Yeats’s omission of Wilfred Owen (1893–1918) from The Oxford Book of Modern Verse gave national as well as literary offence – perhaps deliberately. While expressing ‘distaste for certain poems written in the midst of the great war’, since ‘passive suffering is not a theme for poetry’ (OBMV xxxiv), Yeats justifies his contrary indulgence to Oliver St John Gogarty by boasting a superior Irish nexus between poetry and war. Gogarty’s ‘heroic song’ is an obvious mask for Yeats himself:
Twelve years ago Oliver Gogarty was captured by his enemies, imprisoned in a deserted house on the edge of the Liffey with every prospect of death. Pleading a natural necessity he got into the garden, plunged under a shower of revolver bullets and as he swam the ice-cold December stream promised it, should it land him in safety, two swans ... His poetry fits the incident, a gay, stoical – no, I will not withhold the word – heroic song.(xv)
Like ‘Lapis Lazuli’, although in less complex terms, Yeats’s introduction to the Oxford Book maintains that ‘tragedy is a joy to the man who dies’ (xxxiv). He did not omit Julian Grenfell’s ‘Into Battle’, a poem that celebrates ‘joy of battle’. But the Irish ‘incident’ harks back to the Civil War of 1922–23, which his sequence ‘Meditations in Time of Civil War’ (this chapter’s focal work) represents more bleakly. Yeats has not always found the ‘heroic’ unproblematic. Nor are he and Owen poetically so far apart; witness their similar roots in Romanticism and Symbolism, their intersecting influence on ‘public’ poetry of the 1930s (see Chapter 5). In ‘The Gyres’, Yeats may react to the reaction to Owen’s omission: ‘What matter though numb nightmare ride on top, / And blood and mire the sensitive body stain?’ (CW1 299). At least this improves on calling Owen’s poetry ‘all blood, dirt and sucked sugar-stick’ (L 874). As a defensive manoeuvre, the rhetorical question makes Yeatsian ‘nightmare’ ‘matter’ as little (or as much) as battlefield images.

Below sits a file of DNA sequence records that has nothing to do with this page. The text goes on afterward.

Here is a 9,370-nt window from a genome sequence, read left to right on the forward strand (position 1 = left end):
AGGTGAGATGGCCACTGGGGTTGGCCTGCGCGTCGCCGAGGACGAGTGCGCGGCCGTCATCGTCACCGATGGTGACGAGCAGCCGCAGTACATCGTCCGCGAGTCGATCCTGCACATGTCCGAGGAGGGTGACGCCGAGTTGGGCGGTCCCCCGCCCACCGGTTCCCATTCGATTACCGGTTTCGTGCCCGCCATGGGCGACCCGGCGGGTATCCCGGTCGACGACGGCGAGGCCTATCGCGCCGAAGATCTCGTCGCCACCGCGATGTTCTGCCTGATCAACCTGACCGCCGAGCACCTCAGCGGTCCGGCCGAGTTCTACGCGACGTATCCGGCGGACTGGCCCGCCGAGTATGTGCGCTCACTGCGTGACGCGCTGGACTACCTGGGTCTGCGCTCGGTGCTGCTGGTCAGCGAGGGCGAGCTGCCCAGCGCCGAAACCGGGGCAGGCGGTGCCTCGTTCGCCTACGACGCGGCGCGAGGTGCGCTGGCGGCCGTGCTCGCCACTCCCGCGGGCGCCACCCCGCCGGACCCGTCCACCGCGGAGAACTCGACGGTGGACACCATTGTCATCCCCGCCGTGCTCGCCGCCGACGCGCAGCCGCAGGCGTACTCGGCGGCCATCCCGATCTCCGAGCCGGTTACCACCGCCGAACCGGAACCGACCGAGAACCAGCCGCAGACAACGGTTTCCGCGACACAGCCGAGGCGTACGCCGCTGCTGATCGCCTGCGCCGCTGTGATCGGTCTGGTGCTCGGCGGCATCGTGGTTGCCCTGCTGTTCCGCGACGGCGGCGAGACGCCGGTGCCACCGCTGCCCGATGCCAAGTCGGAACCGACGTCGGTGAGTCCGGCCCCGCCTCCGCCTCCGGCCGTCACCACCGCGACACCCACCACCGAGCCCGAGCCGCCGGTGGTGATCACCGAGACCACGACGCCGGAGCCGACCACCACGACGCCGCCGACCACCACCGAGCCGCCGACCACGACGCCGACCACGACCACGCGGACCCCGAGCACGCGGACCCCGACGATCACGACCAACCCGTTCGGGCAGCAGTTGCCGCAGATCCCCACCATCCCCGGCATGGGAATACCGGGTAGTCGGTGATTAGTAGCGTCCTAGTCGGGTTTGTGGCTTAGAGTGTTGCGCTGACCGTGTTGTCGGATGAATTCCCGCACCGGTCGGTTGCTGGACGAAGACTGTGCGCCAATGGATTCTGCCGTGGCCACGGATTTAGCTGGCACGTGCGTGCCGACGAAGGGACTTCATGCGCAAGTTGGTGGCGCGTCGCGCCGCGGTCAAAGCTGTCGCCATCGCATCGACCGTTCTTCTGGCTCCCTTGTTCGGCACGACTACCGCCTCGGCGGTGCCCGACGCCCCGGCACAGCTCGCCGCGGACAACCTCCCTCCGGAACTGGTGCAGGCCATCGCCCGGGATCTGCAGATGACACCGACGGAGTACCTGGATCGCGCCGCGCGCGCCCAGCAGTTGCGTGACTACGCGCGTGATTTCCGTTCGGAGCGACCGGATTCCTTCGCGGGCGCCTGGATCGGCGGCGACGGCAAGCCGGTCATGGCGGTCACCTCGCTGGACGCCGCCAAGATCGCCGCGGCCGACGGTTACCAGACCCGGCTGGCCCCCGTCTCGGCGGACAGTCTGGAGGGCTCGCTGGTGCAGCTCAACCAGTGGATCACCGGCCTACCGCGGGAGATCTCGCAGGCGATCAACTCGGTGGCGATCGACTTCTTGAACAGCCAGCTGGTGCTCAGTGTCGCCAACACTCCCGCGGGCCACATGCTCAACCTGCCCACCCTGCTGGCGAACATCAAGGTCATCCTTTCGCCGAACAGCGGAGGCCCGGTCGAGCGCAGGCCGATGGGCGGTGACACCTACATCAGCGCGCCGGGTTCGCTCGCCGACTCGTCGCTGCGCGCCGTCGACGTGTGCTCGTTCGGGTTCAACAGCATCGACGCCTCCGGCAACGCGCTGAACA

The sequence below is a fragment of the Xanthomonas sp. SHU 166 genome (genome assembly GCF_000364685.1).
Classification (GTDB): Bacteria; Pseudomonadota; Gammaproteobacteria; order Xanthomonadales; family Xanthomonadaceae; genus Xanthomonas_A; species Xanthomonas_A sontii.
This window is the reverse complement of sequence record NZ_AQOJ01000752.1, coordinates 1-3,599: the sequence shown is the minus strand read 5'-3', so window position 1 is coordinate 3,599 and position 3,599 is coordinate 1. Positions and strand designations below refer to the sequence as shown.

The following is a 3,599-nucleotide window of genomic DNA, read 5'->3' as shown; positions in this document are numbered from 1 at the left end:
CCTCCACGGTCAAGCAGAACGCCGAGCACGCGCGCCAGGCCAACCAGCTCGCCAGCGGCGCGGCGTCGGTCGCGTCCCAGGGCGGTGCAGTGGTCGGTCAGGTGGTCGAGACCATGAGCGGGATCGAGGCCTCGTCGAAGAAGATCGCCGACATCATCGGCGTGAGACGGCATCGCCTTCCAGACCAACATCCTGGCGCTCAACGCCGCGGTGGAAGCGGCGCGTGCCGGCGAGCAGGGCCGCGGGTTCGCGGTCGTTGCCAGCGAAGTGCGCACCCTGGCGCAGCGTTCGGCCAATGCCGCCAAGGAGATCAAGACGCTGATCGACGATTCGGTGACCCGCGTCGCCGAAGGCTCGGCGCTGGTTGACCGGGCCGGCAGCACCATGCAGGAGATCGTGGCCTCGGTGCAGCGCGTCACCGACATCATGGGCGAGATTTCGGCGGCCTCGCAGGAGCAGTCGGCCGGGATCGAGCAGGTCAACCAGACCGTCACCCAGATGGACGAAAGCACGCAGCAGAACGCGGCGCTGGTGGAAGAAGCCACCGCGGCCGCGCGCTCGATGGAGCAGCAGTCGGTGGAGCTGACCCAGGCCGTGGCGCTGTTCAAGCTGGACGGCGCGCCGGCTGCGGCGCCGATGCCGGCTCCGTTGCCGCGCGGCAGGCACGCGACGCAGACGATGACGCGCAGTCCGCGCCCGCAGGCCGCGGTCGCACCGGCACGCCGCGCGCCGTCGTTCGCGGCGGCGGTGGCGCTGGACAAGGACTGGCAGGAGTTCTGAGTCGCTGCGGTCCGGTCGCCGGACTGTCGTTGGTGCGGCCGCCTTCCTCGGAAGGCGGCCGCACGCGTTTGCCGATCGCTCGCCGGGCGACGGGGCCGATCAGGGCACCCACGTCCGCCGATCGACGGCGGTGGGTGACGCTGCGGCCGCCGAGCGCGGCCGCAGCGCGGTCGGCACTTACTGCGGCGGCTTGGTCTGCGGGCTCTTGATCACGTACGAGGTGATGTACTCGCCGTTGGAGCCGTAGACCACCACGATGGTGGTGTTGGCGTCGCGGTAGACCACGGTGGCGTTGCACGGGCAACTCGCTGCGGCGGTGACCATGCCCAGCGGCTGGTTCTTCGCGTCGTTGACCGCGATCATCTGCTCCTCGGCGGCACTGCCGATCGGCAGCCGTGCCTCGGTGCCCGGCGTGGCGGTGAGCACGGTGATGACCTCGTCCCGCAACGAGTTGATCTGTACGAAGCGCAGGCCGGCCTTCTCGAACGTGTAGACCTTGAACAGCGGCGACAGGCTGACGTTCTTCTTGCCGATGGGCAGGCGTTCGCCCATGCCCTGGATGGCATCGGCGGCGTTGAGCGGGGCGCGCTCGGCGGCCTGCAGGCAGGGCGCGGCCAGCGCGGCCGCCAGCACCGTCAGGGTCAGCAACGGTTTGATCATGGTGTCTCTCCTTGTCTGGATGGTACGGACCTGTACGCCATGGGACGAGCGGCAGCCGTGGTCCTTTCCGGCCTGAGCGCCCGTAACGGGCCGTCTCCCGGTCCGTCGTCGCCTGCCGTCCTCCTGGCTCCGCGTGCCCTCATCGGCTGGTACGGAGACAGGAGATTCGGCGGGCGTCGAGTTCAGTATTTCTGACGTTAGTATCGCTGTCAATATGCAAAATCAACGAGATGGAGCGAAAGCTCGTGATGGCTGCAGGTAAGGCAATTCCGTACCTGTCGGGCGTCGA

But it’s not only Yeats who gives ‘war poetry’ a thematic stress that effaces ‘poetry’, and hence war’s impact on its aesthetics. As a basis for dissolving some categorical barriers between ‘war poetry’ and ‘modern poetry’, this chapter aligns poems by Yeats, which range across European and Irish conflicts, with poems more directly ‘of’ the Great War.